Carpet Protector Misconception

“Professional cleaning causes my carpet to get dirty faster.”

Where did this homeowners misconception come from? I have heard this a few times from customers who had used reputable carpet cleaning companies.

Each customer had said “When the carpet was new, it was able to go two years before needing to be cleaned. Once cleaned, the carpet got dirty quicker.”

The customer drew a seemingly logical conclusion: The professional cleaner was causing the premature need for cleaning.

Unfortunately, these homeowners came to the wrong conclusion because they were missing a key piece of information: New carpet is treated with manufacturer-applied, soil-resistant carpet protector, which enables the carpet to go much longer between cleanings. After two years, the protector in the daily use areas has significantly worn off. These areas then perform as if they have not been treated with protector, accumulating soil much faster.

We as a professional cleaning companys do not cause these problems, but they can be prevented. If the prior cleaner had restored the protectectant to begin with, the carpet would have gone much longer before the apparent (visual) need for another cleaning.

Soil-resistant protectants keeps the carpet looking cleaner between professional cleanings. Mills apply it to their carpet to enhance the consumer vacuuming and spot cleaning processes.

Unfortunately, protectant is a coating that is applied to flexible fibers. Over time, as the carpet fibers are flexed when walked upon, the manufacturer-applied protector wears off.

The good news is that CARPETECH IS able to reapply this protector and significantly restore soil resistance to the fibers.


Stain resistance vs Soil resistance

The advent of Stain Master™ carpet, along with all of the other brands that introduced acid-dye blockers to their products, has generated confusion about the difference between stain-resistance and soil resistance.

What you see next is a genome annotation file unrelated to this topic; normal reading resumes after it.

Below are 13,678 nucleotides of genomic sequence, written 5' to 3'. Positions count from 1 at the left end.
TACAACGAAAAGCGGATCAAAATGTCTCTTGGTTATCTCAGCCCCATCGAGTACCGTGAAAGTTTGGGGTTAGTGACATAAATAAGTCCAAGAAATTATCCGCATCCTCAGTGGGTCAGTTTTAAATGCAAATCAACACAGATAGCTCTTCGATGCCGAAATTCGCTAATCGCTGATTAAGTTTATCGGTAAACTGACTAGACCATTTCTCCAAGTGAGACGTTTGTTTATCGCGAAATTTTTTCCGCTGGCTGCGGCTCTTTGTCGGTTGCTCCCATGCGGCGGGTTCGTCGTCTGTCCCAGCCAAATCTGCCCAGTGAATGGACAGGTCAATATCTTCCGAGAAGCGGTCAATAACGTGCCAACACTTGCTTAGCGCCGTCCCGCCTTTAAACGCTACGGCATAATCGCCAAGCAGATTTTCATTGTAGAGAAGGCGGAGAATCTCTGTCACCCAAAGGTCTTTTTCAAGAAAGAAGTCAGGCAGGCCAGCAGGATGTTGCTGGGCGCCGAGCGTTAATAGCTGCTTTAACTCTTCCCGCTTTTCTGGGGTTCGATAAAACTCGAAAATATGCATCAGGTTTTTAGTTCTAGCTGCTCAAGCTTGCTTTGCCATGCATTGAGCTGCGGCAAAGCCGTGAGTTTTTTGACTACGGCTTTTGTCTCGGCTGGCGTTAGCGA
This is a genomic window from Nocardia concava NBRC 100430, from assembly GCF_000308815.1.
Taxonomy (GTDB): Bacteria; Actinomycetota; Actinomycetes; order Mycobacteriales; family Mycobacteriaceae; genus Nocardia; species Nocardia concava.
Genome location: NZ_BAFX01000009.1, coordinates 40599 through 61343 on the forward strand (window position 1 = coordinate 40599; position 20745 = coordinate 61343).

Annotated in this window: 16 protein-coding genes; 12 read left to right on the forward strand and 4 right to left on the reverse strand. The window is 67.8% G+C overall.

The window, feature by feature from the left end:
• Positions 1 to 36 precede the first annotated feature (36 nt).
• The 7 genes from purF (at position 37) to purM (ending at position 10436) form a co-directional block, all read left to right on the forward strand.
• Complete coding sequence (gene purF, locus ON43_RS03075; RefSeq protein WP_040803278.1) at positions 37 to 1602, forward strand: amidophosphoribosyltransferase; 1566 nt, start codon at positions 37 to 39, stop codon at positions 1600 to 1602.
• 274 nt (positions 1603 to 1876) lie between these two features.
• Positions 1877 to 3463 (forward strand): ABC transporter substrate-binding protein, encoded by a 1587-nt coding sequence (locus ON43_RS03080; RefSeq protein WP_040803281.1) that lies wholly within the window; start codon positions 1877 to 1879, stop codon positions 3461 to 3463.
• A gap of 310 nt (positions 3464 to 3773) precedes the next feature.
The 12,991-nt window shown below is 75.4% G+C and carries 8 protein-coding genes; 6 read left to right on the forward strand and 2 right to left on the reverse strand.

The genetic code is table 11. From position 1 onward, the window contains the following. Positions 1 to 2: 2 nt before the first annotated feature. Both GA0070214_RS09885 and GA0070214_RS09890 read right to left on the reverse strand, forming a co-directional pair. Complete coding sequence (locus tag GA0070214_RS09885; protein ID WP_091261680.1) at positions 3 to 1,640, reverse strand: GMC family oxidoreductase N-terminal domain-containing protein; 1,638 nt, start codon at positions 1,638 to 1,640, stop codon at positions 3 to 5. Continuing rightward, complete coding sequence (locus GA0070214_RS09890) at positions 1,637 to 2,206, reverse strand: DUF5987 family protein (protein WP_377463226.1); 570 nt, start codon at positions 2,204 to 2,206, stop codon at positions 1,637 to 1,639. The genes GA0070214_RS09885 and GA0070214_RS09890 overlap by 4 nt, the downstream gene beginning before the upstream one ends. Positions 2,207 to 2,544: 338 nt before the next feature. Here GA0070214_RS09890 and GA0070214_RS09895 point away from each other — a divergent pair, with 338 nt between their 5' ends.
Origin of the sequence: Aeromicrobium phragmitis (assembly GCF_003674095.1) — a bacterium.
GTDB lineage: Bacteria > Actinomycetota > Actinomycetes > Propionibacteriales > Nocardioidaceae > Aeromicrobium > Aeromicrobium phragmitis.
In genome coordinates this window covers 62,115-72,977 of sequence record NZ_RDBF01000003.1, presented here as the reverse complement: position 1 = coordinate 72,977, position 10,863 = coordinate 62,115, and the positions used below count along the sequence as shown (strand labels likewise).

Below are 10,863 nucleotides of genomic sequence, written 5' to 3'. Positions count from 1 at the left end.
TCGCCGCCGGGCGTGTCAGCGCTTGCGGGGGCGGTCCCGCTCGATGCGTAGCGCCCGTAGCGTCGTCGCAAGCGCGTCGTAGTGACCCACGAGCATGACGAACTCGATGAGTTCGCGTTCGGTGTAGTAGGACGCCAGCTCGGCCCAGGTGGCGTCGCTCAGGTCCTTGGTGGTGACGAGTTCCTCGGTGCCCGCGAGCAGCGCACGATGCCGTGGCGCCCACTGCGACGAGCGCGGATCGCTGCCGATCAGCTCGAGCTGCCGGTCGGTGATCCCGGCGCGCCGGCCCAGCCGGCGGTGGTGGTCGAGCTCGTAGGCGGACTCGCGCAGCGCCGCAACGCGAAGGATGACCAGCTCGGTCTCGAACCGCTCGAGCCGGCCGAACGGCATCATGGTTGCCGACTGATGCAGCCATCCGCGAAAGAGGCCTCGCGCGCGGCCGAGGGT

Stain-resistance is created when the mills add acid-dye blockers to help protect nylon carpet from being stained by products containing food coloring. This stain-resistant protection essentially fills in the unused microscopic dye-sites on carpet fibers. The result is the dye in accidentally spilled products now has nowhere to attach to the carpet fibers, thus the carpet has become stain-resistant. This is not a coating on the fiber. This resistance does not wear off from normal foot traffic. It can be removed by improper cleaning products, though. As long as the carpet is cleaned properly, the manufacturers do not feel that this resistance will have any significant loss due to normal use.

On the other hand, soil-resistance from products such as Teflon™ and Scotchguard™ are a type of coating that can be worn off carpet due to normal foot traffic. These products are designed to enhance the resistance of dry soil, water and oil. Even carpet fibers that are difficult to stain, such as olefin and polyester, benefit from the additional protection than can be provided by these soil-resistant products.

We recommend ScotchGuarding your carpet every other cleaning. As stated above all carpets made since about 1985 have some sort of built in, or factory applied stain treatment. However, overtime this treatment wears off. What these treatments do is fill in the dye sites of the fiber to prevent spills and spots from becoming stains. One test is to take warm water and place some in the middle of the hallway and some near the baseboards. The water will adsorb faster in the middle than next to the baseboards.


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